UF Engineer Dr. Z. Hugh Fan leads team to make Zika virus detection faster and cheaper.
The adult Aedes aegypti mosquito’s body extends about half the width of a person’s knuckle. It may be small, but its feeding habits can have a big impact on human populations in warm parts of the globe. When an infected mosquito bites a person, it can transmit the Zika virus to him or her. To protect people from serious consequences of Zika virus infection and the potential contamination of blood and tissue products used in transfusions and medical procedures, testing patients and screening donors has become essential.
Generally, symptoms of Zika disease are mild, including fever, rash, conjunctivitis, muscle and joint pain, malaise, and headache, which usually last for 2–7 days. The World Health Organization (WHO) reports that the majority (about 80%) of people infected with Zika virus do not develop any symptoms. However, in October 2015, Brazil reported an association between Zika virus infection and microcephaly and other congenital anomalies in fetuses and newborns. Infection with the virus was also found to sometimes lead to Guillain-Barré syndrome, a condition in which the immune system attacks parts of the peripheral nervous system.
In the U.S., the Centers for Disease Control and Protection (CDC) worked quickly with academic and industry partners to develop diagnostic tests that could identify whether or not a person is actively infected by the virus, or had previously been exposed to the virus. Among the tests developed were a nucleic acid test (NAT), which detects the presence of Zika virus RNA in a specimen, and an enzyme-linked immunoassay (ELISA) test for the presence of anti-Zika virus antibodies that are produced by those infected with the virus. Both types of tests are currently performed at CDC labs, at CDC-qualified testing laboratories, in some hospital diagnostic microbiology laboratories, and at Public Health Labs. Special equipment is required to run the NAT and ELISA tests, and results can take up to three weeks to be reported to the attending physician.
UF researchers, with funding from the state of Florida, have developed a rapid, cost-effective point-of-care test for the Zika virus that can be used in the field.
Dr. Z. Hugh Fan, professor and George N. Sandor Faculty Fellow at the Herbert Wertheim College of Engineering’s Department of Mechanical and Aerospace Engineering, and Dr. John Lednicky, Research Professor at the College of Public Health and Health Professions’ Department of Environmental and Global Health, led a team that developed a miniaturized device for analysis of the virus in blood, saliva, and urine specimens. Using the device, they demonstrated the reproducible detection of Zika virus.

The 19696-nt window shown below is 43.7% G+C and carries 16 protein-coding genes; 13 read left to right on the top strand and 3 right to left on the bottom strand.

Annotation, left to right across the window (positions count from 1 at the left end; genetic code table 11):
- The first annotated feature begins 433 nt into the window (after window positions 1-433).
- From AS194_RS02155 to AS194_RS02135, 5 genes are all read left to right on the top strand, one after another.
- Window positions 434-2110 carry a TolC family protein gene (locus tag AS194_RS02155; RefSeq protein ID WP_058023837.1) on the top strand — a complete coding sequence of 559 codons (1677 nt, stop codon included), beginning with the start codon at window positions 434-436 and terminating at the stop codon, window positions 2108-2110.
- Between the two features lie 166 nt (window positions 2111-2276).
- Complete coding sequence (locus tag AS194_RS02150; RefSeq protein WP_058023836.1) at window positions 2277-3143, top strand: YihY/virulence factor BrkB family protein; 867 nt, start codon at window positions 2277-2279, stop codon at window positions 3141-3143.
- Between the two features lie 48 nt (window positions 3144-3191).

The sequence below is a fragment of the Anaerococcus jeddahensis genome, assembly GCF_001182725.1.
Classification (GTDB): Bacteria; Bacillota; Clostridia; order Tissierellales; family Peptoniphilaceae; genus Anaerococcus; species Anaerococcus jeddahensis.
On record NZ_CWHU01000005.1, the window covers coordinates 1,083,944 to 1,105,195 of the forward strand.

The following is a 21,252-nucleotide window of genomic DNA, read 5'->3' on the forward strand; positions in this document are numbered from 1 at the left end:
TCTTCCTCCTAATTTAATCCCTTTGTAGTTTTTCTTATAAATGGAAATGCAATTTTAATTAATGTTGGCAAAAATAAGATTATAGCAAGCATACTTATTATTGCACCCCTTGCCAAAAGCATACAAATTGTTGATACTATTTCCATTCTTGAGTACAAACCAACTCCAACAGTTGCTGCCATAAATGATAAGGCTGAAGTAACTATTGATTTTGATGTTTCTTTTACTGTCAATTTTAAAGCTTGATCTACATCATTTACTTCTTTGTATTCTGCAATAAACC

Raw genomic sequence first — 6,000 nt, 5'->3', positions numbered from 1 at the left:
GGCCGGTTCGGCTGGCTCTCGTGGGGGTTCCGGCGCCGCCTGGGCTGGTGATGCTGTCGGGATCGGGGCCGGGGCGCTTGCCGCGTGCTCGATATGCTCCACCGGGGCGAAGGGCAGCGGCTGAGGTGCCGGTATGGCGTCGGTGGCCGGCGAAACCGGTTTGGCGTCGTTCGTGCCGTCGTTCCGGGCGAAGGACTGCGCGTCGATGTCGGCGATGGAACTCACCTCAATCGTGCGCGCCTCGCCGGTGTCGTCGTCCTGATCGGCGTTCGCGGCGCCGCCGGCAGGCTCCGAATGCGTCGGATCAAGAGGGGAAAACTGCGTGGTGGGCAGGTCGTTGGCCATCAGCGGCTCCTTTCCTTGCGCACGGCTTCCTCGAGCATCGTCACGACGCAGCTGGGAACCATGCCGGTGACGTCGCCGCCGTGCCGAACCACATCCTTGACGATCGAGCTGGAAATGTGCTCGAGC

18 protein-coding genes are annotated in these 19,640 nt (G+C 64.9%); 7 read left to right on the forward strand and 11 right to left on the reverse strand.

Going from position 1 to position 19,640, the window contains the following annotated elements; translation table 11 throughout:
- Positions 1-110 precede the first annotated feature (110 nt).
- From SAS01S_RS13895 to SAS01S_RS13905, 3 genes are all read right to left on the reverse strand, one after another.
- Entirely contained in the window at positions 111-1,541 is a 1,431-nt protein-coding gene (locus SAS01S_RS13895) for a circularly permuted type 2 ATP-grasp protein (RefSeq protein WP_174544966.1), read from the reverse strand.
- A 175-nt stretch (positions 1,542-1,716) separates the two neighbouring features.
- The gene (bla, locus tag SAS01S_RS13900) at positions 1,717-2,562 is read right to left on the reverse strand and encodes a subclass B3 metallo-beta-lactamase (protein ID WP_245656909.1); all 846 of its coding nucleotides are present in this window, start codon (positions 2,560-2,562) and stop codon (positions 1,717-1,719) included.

Their device features innovative ball-based valves that enable the storage and sequential delivery of reagents, a mixing unit where the reaction (virus lysis) takes place, and a paper-based detection unit that allows for detection of the results by the naked eye or with the use of a cellphone camera.
Dr. Fan commented on the test method, “We use an isothermal nucleic acid amplification method rather than (the) often-used polymerase chain reactions (PCR) so that thermal management is simpler.” The paper unit is placed in a commercially available coffee mug that provides a constant temperature for the development of the resulting color.
Because fever due to Zika virus is not specific, (countless viruses induce fever) and an infection by the virus can be misdiagnosed, it is important to have a point-of-care testing platform to accurately and quickly identify Zika virus infection for patient management and clinical diagnostics. In addition, because Zika virus generally causes mild or no symptoms, affected patients in an outbreak area may not seek medical care. The virus can then be transmitted through other non-vector-borne transmissions, including sexual activities and blood transfusion. A point-of-care testing platform could be useful for screening asymptomatic patients to prevent possible Zika virus transmission, as well as for safeguarding the blood supply at blood-donation sites.
Dr. Fan and the team have published the results of their current research in a high-impact journal (Angewandte Chemie International Edition), and UF has filed for a patent on the technology. The next step for Dr. Fan and Dr. Lednicky will be to do a large-sample validation test using their device.
Aedes aegypti was first identified as a carrier of the Zika virus in humans in 1952. According to the WHO, “From the 1960s to 1980s, rare sporadic cases of human infections were found across Africa and Asia, typically accompanied by mild illness.” The first recognized outbreak occurred in Micronesia in 2007. A large outbreak occurred in French Polynesia in 2013. Then, as the 2016 Olympics approached, Brazil, the hosting country, experienced a large outbreak in 2015. Further outbreaks and evidence of transmission soon appeared throughout the Americas, Africa, and other regions of the world. To date, a total of 86 countries and territories have reported evidence of mosquito-transmitted Zika virus infection.